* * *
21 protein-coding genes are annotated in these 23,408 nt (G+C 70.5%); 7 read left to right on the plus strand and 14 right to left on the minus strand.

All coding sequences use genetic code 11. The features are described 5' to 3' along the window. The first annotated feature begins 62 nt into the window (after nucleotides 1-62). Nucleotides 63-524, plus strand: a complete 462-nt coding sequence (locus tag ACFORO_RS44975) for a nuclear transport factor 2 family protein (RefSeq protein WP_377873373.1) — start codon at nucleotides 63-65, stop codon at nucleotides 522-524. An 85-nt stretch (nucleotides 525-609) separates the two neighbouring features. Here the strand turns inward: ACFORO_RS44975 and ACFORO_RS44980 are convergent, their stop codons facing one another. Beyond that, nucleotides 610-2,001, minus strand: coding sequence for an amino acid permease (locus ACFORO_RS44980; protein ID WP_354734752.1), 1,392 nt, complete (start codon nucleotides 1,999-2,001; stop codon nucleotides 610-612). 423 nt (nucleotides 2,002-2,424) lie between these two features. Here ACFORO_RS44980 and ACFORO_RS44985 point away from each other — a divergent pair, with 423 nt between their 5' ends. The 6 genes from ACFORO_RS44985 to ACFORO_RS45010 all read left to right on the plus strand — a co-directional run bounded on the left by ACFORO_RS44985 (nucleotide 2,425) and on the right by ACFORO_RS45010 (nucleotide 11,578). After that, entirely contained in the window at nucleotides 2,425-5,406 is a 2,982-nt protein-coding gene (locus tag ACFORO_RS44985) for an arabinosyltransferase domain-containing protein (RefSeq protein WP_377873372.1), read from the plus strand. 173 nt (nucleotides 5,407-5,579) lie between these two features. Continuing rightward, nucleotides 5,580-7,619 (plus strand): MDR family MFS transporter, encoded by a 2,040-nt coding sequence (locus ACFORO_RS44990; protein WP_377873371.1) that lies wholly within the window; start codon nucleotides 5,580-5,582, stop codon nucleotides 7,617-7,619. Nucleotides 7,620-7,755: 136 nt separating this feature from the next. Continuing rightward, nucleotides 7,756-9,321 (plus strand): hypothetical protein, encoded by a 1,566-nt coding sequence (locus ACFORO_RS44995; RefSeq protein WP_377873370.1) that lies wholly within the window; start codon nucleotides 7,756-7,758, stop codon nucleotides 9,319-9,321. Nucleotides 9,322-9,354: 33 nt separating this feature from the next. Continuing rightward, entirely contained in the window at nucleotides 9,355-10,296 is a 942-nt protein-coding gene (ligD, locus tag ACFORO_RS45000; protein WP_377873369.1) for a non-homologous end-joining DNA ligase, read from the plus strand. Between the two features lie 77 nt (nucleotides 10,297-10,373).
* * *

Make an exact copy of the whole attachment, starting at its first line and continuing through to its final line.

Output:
21 protein-coding genes are annotated in these 23,408 nt (G+C 70.5%); 7 read left to right on the plus strand and 14 right to left on the minus strand.

All coding sequences use genetic code 11. The features are described 5' to 3' along the window. The first annotated feature begins 62 nt into the window (after nucleotides 1-62). Nucleotides 63-524, plus strand: a complete 462-nt coding sequence (locus tag ACFORO_RS44975) for a nuclear transport factor 2 family protein (RefSeq protein WP_377873373.1) — start codon at nucleotides 63-65, stop codon at nucleotides 522-524. An 85-nt stretch (nucleotides 525-609) separates the two neighbouring features. Here the strand turns inward: ACFORO_RS44975 and ACFORO_RS44980 are convergent, their stop codons facing one another. Beyond that, nucleotides 610-2,001, minus strand: coding sequence for an amino acid permease (locus ACFORO_RS44980; protein ID WP_354734752.1), 1,392 nt, complete (start codon nucleotides 1,999-2,001; stop codon nucleotides 610-612). 423 nt (nucleotides 2,002-2,424) lie between these two features. Here ACFORO_RS44980 and ACFORO_RS44985 point away from each other — a divergent pair, with 423 nt between their 5' ends. The 6 genes from ACFORO_RS44985 to ACFORO_RS45010 all read left to right on the plus strand — a co-directional run bounded on the left by ACFORO_RS44985 (nucleotide 2,425) and on the right by ACFORO_RS45010 (nucleotide 11,578). After that, entirely contained in the window at nucleotides 2,425-5,406 is a 2,982-nt protein-coding gene (locus tag ACFORO_RS44985) for an arabinosyltransferase domain-containing protein (RefSeq protein WP_377873372.1), read from the plus strand. 173 nt (nucleotides 5,407-5,579) lie between these two features. Continuing rightward, nucleotides 5,580-7,619 (plus strand): MDR family MFS transporter, encoded by a 2,040-nt coding sequence (locus ACFORO_RS44990; protein WP_377873371.1) that lies wholly within the window; start codon nucleotides 5,580-5,582, stop codon nucleotides 7,617-7,619. Nucleotides 7,620-7,755: 136 nt separating this feature from the next. Continuing rightward, nucleotides 7,756-9,321 (plus strand): hypothetical protein, encoded by a 1,566-nt coding sequence (locus ACFORO_RS44995; RefSeq protein WP_377873370.1) that lies wholly within the window; start codon nucleotides 7,756-7,758, stop codon nucleotides 9,319-9,321. Nucleotides 9,322-9,354: 33 nt separating this feature from the next. Continuing rightward, entirely contained in the window at nucleotides 9,355-10,296 is a 942-nt protein-coding gene (ligD, locus tag ACFORO_RS45000; protein WP_377873369.1) for a non-homologous end-joining DNA ligase, read from the plus strand. Between the two features lie 77 nt (nucleotides 10,297-10,373).